Prostate cancer is a leading cause of death among men worldwide. Since this form of cancer is usually slow growing, a watchful waiting approach is often adopted when the cancer is caught early. This involves regular monitoring of the cancer to check whether it has remained confined to the prostate or has spread beyond it.
Partin tables are tools that can be used to monitor the different clinical parameters that predict the growth and spread of prostate cancer. The first Partin tables were developed in 1993 by Alan Partin and colleagues based on their studies of the course of prostate cancer in hundreds of nerve-sparing radical prostatectomies.
The tables can be used to estimate the potential pathological state of prostate cancer based on the following factors:
Blood levels of PSA (prostate-specific antigen)
Clinical stage or extent of cancer
These Partin tables help the urologist talk with and counsel prostate cancer patients in order to help them decide on the best treatment option for their illness. Discussions with the patient are guided by factors established using the tables such as the extent of the cancer and the predicted patient outcomes for the different therapies available such as surgery, radiation, hormonal therapy or targeted therapy.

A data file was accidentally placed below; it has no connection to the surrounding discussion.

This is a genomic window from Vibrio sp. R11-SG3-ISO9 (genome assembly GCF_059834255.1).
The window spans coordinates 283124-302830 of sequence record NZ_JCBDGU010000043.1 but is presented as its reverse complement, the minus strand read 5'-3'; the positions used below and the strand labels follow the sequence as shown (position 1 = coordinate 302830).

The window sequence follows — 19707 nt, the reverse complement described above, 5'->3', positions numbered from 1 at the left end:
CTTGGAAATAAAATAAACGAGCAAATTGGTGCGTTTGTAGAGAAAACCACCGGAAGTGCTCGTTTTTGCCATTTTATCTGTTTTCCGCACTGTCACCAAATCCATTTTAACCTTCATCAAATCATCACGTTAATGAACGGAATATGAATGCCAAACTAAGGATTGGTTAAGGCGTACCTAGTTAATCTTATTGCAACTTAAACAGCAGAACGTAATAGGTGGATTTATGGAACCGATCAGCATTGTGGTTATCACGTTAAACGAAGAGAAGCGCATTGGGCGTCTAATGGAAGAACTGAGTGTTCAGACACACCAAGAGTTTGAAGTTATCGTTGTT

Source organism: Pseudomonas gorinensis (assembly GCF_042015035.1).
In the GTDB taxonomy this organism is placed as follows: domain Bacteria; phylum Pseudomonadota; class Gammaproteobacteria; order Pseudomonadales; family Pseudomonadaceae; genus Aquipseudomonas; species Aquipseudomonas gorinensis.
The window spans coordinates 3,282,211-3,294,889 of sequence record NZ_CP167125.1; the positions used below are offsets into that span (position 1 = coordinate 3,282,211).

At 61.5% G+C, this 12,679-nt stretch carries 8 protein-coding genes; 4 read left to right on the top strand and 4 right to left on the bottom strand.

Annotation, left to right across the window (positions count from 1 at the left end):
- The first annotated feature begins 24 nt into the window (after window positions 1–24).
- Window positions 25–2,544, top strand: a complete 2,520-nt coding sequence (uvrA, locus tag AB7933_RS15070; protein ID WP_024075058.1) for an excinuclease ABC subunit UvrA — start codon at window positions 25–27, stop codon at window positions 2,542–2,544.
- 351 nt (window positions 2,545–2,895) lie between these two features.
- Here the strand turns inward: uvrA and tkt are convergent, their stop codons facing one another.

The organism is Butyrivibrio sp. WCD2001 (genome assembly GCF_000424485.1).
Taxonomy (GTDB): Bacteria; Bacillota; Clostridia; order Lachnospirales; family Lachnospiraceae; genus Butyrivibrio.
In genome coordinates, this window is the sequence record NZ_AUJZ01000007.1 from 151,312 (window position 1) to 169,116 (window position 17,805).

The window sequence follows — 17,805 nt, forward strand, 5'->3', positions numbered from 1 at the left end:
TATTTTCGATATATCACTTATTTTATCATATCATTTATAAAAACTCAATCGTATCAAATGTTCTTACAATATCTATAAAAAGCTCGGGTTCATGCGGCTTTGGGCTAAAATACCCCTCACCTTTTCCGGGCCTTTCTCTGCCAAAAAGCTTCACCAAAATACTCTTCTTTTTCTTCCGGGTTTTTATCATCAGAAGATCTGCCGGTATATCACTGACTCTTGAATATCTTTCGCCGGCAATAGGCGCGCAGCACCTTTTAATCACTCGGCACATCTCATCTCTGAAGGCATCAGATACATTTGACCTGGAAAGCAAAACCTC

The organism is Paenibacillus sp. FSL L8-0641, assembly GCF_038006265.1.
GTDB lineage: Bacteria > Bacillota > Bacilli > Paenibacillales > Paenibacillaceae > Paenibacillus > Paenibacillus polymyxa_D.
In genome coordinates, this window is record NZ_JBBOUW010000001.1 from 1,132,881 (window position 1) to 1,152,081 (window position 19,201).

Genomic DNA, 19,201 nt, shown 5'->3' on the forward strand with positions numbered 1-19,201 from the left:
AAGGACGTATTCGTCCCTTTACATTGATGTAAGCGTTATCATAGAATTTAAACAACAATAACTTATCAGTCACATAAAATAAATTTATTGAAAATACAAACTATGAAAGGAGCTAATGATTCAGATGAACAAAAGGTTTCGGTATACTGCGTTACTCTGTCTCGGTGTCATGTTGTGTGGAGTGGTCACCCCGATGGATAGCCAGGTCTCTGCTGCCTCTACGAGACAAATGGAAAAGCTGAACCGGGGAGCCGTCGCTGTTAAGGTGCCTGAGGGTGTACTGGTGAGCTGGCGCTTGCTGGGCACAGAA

The first edition of the Partin tables did not include the Gleason score and was based only on PSA and TNM (tumor, node, metastases) staging of the cancer. The most recent Partin tables are based on data available from over 5,000 patients treated between 2006 and 2011 and use clinical stage, PSA levels and Gleason score to predict the degree of cancer progression at the time of radical prostatectomy.
Reviewed by Sally Robertson, BSc